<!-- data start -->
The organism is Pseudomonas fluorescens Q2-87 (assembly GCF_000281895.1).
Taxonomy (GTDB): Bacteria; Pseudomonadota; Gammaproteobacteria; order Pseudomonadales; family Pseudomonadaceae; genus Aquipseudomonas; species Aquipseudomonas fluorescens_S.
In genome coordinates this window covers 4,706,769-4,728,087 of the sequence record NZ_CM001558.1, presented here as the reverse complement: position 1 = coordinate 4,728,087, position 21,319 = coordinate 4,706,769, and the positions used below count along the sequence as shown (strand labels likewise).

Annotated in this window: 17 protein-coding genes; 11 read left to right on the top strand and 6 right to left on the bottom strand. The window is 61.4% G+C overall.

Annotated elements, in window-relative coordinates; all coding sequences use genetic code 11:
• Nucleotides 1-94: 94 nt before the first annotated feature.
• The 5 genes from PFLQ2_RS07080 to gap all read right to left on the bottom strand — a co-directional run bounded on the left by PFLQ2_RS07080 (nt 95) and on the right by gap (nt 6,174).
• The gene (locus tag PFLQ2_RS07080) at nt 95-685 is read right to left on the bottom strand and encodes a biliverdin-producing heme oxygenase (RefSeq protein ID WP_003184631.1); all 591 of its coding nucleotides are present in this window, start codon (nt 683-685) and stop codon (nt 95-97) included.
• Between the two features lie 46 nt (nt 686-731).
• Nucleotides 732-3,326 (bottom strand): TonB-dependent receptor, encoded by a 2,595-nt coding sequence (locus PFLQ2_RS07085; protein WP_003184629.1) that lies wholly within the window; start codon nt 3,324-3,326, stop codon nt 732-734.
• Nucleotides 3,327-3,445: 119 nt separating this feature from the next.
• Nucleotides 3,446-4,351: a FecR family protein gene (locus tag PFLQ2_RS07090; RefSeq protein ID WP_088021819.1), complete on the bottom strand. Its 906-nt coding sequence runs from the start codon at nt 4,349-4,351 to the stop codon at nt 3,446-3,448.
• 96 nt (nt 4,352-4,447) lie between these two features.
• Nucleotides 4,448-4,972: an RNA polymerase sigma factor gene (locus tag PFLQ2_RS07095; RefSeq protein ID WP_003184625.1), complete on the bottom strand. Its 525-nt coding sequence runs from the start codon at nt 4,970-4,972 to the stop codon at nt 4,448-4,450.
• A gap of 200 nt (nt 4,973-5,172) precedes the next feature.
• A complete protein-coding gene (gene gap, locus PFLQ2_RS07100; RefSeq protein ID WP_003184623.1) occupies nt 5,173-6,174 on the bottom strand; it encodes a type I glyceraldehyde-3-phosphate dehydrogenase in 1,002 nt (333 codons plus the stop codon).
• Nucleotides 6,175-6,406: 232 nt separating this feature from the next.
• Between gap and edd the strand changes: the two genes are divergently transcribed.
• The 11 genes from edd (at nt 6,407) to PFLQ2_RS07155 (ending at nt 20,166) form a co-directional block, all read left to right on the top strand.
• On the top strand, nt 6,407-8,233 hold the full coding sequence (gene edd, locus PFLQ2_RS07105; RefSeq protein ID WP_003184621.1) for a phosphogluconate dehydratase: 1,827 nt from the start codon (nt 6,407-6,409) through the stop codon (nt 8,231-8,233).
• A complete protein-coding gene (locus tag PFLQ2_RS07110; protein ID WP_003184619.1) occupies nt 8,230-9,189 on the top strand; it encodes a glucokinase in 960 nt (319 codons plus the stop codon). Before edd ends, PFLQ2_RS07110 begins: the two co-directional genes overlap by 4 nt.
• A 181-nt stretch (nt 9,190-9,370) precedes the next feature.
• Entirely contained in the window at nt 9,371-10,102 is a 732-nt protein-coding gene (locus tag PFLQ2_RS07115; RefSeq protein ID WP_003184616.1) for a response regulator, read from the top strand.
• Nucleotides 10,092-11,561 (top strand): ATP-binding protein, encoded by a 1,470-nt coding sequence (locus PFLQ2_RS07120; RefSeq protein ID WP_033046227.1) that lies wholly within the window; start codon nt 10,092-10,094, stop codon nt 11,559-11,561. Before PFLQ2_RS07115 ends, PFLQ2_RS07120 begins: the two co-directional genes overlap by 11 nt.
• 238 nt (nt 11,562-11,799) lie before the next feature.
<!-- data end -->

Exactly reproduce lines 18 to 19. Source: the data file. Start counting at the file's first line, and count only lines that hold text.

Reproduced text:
• Between gap and edd the strand changes: the two genes are divergently transcribed.
• The 11 genes from edd (at nt 6,407) to PFLQ2_RS07155 (ending at nt 20,166) form a co-directional block, all read left to right on the top strand.